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Many opportunities Saturday to explore and learn

It may not be shorts weather this weekend, but Soil Born Farms' American River Ranch still will be a lovely place
to stroll Saturday. (Photo: Kathy Morrison)

Fun gardening events around the region this weekend

Another sunny weekend is heading our way. If you haven't already made plans for Saturday, Feb. 8, you might want to check out these events:

-- Second Saturday Open Garden Day at the Sherwood Demonstration Garden, 6699 Campus Drive, Placerville, 9 a.m. to noon. The garden, run by the El Dorado County master gardeners, will be open for roaming. Discover the beauty of the 16 individual gardens. Docents will be available to answer questions. Free, but parking at the site (part of the Folsom Lake College El Dorado Center) is $2, exact change required.

-- Rose Pruning Demonstration. It's still pruning season, especially for foothill gardeners. If you visit the Sherwood Demonstration Garden in the morning, stick around from 1 to 4 p.m. for the free demonstration by Master Gardener Eve Keener. (You'll already have paid for parking, after all.) For more information on the El Dorado County master gardener offerings, go to .

-- Family Nature Walk at Soil Born Farms, 2140 Chase Drive,  Rancho Cordova. Starting at 9 a.m. until about 11 a.m., naturalist Cliff Hawley will lead a walking tour of the American River Ranch, exploring plants, animals and relationships among them that make up the ranch environment. Family friendly, but recommended for kids ages 5 and older. $10 tickets; proceeds support the American River Ranch Restoration and Development Fund. Information and tickets here . Soil Born also will be open for Saturday at the Farm, from 9 a.m. to 1 p.m., with cooking demonstrations, fresh produce for sale, live music and kids Valentine's Day activities, among other offerings.

-- Grape Pruning Workshop, at Woodland Community College, 2300 E. Gibson Road, Building 400, 10 a.m. to 11:30 a.m., offered free by the Yolo County master gardeners. Doug Mackenzie will present strategies for developing vines from recently purchased plants to fully developed vines, and for pruning fully mature vines. Participants will be able to experience pruning vines at the WCC demonstration garden after the lecture. Bring clippers and/or mini-loppers. Information here .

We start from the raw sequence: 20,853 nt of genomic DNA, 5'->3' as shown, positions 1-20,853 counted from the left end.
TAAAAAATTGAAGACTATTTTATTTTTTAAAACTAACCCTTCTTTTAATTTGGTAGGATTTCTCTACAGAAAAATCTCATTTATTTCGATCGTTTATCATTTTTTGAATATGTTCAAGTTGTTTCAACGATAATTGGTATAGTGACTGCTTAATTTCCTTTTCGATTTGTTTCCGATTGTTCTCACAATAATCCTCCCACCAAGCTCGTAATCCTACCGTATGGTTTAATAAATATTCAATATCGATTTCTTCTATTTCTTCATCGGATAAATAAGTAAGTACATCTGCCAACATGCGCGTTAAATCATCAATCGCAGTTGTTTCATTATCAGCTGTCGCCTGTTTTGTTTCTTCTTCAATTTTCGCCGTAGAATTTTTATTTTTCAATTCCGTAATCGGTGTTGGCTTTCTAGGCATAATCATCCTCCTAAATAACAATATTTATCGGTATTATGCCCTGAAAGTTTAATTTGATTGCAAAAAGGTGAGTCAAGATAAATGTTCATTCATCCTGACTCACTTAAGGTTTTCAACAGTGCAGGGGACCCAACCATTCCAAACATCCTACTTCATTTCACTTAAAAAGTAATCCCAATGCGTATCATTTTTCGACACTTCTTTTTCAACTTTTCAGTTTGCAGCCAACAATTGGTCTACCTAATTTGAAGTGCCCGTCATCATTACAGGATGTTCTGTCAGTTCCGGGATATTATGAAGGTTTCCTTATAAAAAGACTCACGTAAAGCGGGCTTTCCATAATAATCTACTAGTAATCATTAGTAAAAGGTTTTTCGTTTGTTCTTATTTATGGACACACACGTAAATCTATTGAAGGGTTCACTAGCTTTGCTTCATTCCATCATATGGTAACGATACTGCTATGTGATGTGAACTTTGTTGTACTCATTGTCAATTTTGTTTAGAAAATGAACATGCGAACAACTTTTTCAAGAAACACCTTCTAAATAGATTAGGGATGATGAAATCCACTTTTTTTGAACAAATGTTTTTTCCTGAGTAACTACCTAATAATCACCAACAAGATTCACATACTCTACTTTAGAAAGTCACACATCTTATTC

-- Backyard Chickens Workshop, at the Esparto Regional Library,  17065 Yolo Ave., Esparto, 10:30 a.m. to 11:30 a.m. The free workshop, also a presentation of the Yolo County master gardeners, will cover the basics of keeping chickens. All the offerings by the UCCE master gardeners of Yolo County can be viewed at

And see our posts from earlier this week on two other Saturday events: the Open Garden at the Fair Oaks Horticulture Center and the Weavers and Spinners show at the Shepard Garden & Arts Center.

-- Kathy Morrison


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Garden Checklist for week of July 7

Take care of garden chores early in the morning, concentrating on watering. We’re still in survival mode until this heat wave breaks.

* Keep your vegetable garden watered, mulched and weeded. Water before 8 a.m. to conserve moisture.

* Prevent sunburn; provide temporary shade for tomatoes, peppers, eggplant, melons, squash and other crops with “sensitive” skin.

* Hold off on feeding plants until temperatures cool back down to “normal” range. That means daytime highs in the low to mid 90s.

* Don’t let tomatoes wilt or dry out completely. Give tomatoes a deep watering two to three times a week. Harvest vegetables promptly to encourage plants to produce more.

* Squash especially tends to grow rapidly in hot weather. Keep an eye on zucchini.

* Some weeds thrive in hot weather. Whack them before they go to seed.

* Pinch back chrysanthemums for bushy plants and more flowers in September.

* Harvest tomatoes, squash, peppers and eggplant. Prompt picking will help keep plants producing.

* Remove spent flowers from roses, daylilies and other bloomers as they finish flowering.

* Pinch off blooms from basil so the plant will grow more leaves.

* Cut back lavender after flowering to promote a second bloom.

* One good thing about hot days: Most lawns stop growing when temperatures top 95 degrees. Keep mower blades set on high.

* Once the weather cools down a little, it’s not too late to add a splash of color. Plant petunias, snapdragons, zinnias and marigolds.

* After the heat wave, plant corn, pumpkins, radishes, winter squash and sunflowers. Make sure the seeds stay hydrated.

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